Maritime Game-Changer Revealed at Shangri-La Dialogue
By Rory Medcalf
June 2, 2013
For years, China has criticized the surveillance activities of U.S. naval vessels in its 200 nautical mile exclusive economic zone. Now China has begun, in however small a way, to do the same thing off Guam and Hawaii. And, somewhat counter-intuitively, this may prove to be in the interests of peace, stability and security right across Indo-Pacific Asia.
The revelation came on June 1, at the maritime security session of the Shangri-La Dialogue, Asia’s leading informal defense gathering.
It is common knowledge that China has long resented and pushed back against the presence of American surveillance ships and aircraft off its coast. China considers this bad for its national interest – after all, the Americans are presumably collecting data on Chinese military activities, among other things. China also presumably sees the ongoing presence as an insult to its national pride, a reminder of a history of humiliation by foreign powers.
Thus it was striking to hear a Chinese military officer reveal in an open discussion at this conference on Saturday that China had “thought of reciprocating” by “sending ships and planes to the US EEZ”. He then went further and announced that China had in fact done so “a few times”, although not on a daily basis (unlike the U.S. presence off China).
This is big news, as it is the first time China has confirmed what the Pentagon claimed last month in a low-key way in its annual report on Chinese military power. Buried on page 39 was the following gem:
“the PLA Navy has begun to conduct military activities within the Exclusive Economic Zones (EEZs) of other nations, without the permission of those coastal states. Of note, the United States has observed over the past year several instances of Chinese naval activities in the EEZs around Guam and Hawaii … While the United States considers the PLA Navy activities in its EEZ to be lawful, the activity undercuts China’s decades-old position that similar foreign military activities in China’s EEZ are unlawful.”
It certainly does. And the Commander of U.S. Pacific Command, Admiral Samuel Locklear, who was present when the Chinese officer made the revelation, has now confirmed to the media that such Chinese operations are occurring.
To be absolutely fair and accurate, the Chinese officer did not say explicitly whether the Chinese ships (and/or aircraft) were actively collecting intelligence, or whether they were just venturing near U.S. territory to make a political point. But it would seem odd that they would forgo the opportunity to conduct surveillance. And he did say “reciprocating”.
Why is this revelation so strategically and diplomatically important? A few reasons.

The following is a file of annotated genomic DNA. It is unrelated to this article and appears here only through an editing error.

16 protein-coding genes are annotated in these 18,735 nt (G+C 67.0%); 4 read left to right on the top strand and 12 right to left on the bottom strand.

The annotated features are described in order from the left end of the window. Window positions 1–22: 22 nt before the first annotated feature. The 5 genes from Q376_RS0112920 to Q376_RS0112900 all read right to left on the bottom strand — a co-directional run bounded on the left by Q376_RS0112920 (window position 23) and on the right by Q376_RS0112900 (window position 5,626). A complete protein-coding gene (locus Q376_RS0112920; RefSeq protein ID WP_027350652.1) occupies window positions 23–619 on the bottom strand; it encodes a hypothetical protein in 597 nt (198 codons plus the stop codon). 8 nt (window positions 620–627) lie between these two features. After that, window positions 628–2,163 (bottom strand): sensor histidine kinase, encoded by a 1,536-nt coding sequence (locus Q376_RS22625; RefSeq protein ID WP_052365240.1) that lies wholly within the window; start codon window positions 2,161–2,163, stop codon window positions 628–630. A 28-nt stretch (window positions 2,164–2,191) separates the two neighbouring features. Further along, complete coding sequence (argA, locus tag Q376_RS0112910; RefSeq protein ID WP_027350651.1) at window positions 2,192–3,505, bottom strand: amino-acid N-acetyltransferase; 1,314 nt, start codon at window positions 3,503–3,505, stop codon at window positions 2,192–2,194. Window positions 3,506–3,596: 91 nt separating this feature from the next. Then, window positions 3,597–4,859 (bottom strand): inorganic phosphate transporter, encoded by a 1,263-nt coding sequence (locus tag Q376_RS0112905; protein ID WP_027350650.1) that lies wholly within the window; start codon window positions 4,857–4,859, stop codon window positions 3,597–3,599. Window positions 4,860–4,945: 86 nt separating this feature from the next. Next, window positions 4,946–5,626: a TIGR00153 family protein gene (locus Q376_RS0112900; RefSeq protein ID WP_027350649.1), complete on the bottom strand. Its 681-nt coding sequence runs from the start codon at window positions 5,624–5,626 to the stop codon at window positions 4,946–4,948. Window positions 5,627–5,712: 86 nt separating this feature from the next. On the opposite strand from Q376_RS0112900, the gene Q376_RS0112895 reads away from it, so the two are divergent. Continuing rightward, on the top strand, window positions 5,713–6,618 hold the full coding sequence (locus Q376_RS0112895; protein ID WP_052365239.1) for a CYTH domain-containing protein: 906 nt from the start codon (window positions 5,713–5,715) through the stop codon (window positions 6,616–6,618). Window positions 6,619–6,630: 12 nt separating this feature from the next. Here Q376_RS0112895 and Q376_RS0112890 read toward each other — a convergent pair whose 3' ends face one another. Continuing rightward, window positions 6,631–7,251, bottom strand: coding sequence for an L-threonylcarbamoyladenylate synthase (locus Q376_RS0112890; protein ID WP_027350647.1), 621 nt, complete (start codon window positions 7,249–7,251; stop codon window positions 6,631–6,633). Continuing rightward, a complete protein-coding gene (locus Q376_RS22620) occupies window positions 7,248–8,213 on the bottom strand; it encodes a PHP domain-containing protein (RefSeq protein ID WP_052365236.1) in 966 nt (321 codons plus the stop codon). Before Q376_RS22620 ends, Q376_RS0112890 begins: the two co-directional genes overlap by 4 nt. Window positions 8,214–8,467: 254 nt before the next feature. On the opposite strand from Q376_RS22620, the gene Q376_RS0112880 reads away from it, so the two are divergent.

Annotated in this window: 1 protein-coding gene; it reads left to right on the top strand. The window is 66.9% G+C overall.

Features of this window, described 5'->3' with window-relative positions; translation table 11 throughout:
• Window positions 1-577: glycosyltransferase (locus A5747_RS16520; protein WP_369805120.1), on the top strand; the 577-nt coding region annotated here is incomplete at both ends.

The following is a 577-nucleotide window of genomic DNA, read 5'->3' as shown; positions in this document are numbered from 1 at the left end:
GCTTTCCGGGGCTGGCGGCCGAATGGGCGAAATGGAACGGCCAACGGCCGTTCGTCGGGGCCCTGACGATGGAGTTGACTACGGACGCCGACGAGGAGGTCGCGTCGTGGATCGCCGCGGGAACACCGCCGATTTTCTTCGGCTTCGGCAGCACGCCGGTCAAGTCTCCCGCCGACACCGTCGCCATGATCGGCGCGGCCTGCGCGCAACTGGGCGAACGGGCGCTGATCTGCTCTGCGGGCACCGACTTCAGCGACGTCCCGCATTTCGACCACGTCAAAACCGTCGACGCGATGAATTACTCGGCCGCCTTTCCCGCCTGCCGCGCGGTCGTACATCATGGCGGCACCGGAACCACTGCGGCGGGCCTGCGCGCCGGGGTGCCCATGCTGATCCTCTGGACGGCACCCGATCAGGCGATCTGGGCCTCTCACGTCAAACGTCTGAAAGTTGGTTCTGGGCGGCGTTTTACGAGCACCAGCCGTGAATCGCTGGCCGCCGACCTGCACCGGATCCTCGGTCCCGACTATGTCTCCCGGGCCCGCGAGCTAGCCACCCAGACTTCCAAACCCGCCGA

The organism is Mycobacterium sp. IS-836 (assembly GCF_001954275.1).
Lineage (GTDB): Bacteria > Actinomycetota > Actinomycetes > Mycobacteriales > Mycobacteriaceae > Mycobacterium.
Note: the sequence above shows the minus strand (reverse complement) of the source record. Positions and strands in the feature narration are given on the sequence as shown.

- First, it amounts to a sign of a Chinese realization that its interpretation of the UN Convention of the Law of the Sea is not in its long-term interests.
- That interpretation has been that freedom of navigation does not include the right to conduct surveillance in another country’s EEZ.
- Most countries, including the United States, consider such surveillance to be a peaceful activity allowed under the convention. (To be clear, all including America agree that peacetime intelligence-gathering within the 12 nautical mile limit of anyone else’s territorial waters is a big no-no.)
As China’s economic and strategic interests, and naval capabilities, extend ever further from its shores, it seems that some within the Chinese security establishment are anticipating future benefit from their own country having the legal right to gather intelligence in other countries’ EEZs.
After all, if they had continued their old policy, perhaps a third of the world’s maritime space would have been barred to their operational activity, at least in legal terms.
But for now, if China is indeed conducting the occasional surveillance foray in America’s EEZ, then it is technically in breach of its own interpretation of sea law.
Moreover, if China is admitting that it is starting to compete with America at its own game, then this could be read as an acknowledgement that the U.S. Navy is not going to be persuaded to give up its surveillance in East Asian waters.
Incidents like the harassment of the USNS Impeccable in 2009 were generally believed to have been part of a campaign to push the Americans back. It is fair to speculate that China now recognizes that that campaign has failed and that it needs to try a new tack.
This may well explain why China seems less intent than a few years ago on pursuing risky encounters with American ships and planes – incidents that could conceivably have escalated to confrontation, even conflict.
In accepting Chinese visits to its own EEZ, the United States is showing that this kind of “reciprocity” is normal, and far preferable to a heightened risk of war.
All of this may also help explain why maritime risk-reduction talks and military-military dialogues between China and the United States seem to be making progress. If China really is beginning to experiment with voyages by its spy-ships to America’s Pacific islands, perhaps that will turn out to be good news for everyone